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Editor’s note: Russia’s grip on fresh water

The UN predicts global freshwater demand will exceed supply by 40 per cent by 2030, while the EU is already facing water shortages and drought © Dmitry Naumov/iStock/Getty Images
The UN predicts global freshwater demand will exceed supply by 40 per cent by 2030, while the EU is already facing water shortages and drought © Dmitry Naumov/iStock/Getty Images

The latest edition of our Sustainable Views newsletter

Dear reader,

Water and resources, rather than climate and emissions, should arguably be front and centre of EU policymaking, said one speaker during an event I attended in Brussels this morning. 

The debate during the event was focused on the various threats and opportunities to the EU’s climate policies after the upcoming European parliament elections, including potentially more seats in the parliament for the far-right, domestic challenges and geopolitical tensions. The costs of the energy transition, individual and business support for climate action, China’s trade and energy policies, and the US elections were all evoked. 

One speaker said it was “pretty amazing” that in the face of “crisis after crisis”, the EU Green Deal had “survived” and been agile enough to serve the challenges of Covid-19 and energy dependence after Russia’s invasion of Ukraine. Indeed, in addition to the Green Deal serving to reduce emissions, speakers insisted on its links to EU competitiveness and security. 

However, it was to “emerging faultlines” that one participant urged EU policymakers to turn their full attention — namely the implications of global temperatures sitting 1.5C above pre-industrial levels for a full 12 months between February 2023 and January 2024, and the fall of freshwater supplies globally. 

The UN predicts global freshwater demand will exceed supply by 40 per cent by 2030, and the EU is already increasingly facing water shortages and drought. The speaker asked how the union planned to “sustain an industrial policy”, even one supposedly aimed at getting to net zero, in the face of a lack of water and other resource constraints.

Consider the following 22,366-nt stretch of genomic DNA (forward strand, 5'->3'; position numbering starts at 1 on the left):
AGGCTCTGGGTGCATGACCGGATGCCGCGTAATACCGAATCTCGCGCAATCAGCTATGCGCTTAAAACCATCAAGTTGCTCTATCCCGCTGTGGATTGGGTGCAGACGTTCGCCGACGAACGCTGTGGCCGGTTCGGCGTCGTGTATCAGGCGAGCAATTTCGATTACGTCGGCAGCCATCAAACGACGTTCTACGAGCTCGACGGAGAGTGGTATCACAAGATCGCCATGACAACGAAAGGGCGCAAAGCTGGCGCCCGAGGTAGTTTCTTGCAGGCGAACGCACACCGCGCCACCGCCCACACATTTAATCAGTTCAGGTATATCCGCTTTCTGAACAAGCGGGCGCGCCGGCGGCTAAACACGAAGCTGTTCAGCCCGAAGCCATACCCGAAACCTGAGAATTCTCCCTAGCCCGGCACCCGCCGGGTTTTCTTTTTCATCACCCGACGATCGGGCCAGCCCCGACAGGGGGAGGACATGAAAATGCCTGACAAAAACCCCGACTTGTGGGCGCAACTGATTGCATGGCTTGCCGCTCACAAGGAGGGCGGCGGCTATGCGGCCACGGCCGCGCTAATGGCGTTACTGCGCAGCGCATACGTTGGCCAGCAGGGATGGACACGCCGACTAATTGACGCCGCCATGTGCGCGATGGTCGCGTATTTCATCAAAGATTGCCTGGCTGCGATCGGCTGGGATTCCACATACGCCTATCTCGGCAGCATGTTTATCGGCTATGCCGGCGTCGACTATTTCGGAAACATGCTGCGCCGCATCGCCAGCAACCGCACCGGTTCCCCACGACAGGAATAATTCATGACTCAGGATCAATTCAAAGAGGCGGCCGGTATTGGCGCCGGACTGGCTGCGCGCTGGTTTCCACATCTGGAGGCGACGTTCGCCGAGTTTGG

A recent report by the WWF warns that “combined with poor water management, the destruction of freshwater ecosystems means water risks to businesses and economies are growing”, while the European Central Bank says 75 per cent of all bank loans in the Eurozone are to companies highly dependent on at least one ecosystem service — including surface and groundwater supply. 

This morning’s speaker urged “investment into a massive natural regeneration” programme to increase Europe’s resilience. They highlighted that one-fifth of the world’s freshwater reserves are in Russia — from which the EU has spent so much time since February 24 2022 trying to reduce its fossil fuel dependence. Time to finally approve the EU Nature Restoration Law as a security, as much as an environmental, policy?

In today’s opinion, Dr Rory Sullivan and Cora Buentjen from Chronos Sustainability underline the need, as outlined for example by the New Climate Economy initiative, to invest hugely in sustainable infrastructure in the coming years to meet the Paris Agreement goals. They set out three initial steps they believe can help investors thinking about net zero targets for infrastructure based on: tailoring guidance to meet the parameters of specific projects; investing in data; and involving asset owners in the big climate decisions.

Finally, we look at a report by Canadian think-tank the International Institute for Sustainable Development, which says countries should rely on domestic laws and wider regional policy frameworks to attract foreign investment for sustainable economic activities. The “Rethinking investment treaties” report weighs the feasibility of incorporating sustainability obligations in the governance of investment treaties and suggests the case for the continuing relevance of the treaty protection model is doubtful.

Until tomorrow,

Philippa

Philippa Nuttall is the editor of Sustainable Views 

A service from the Financial Times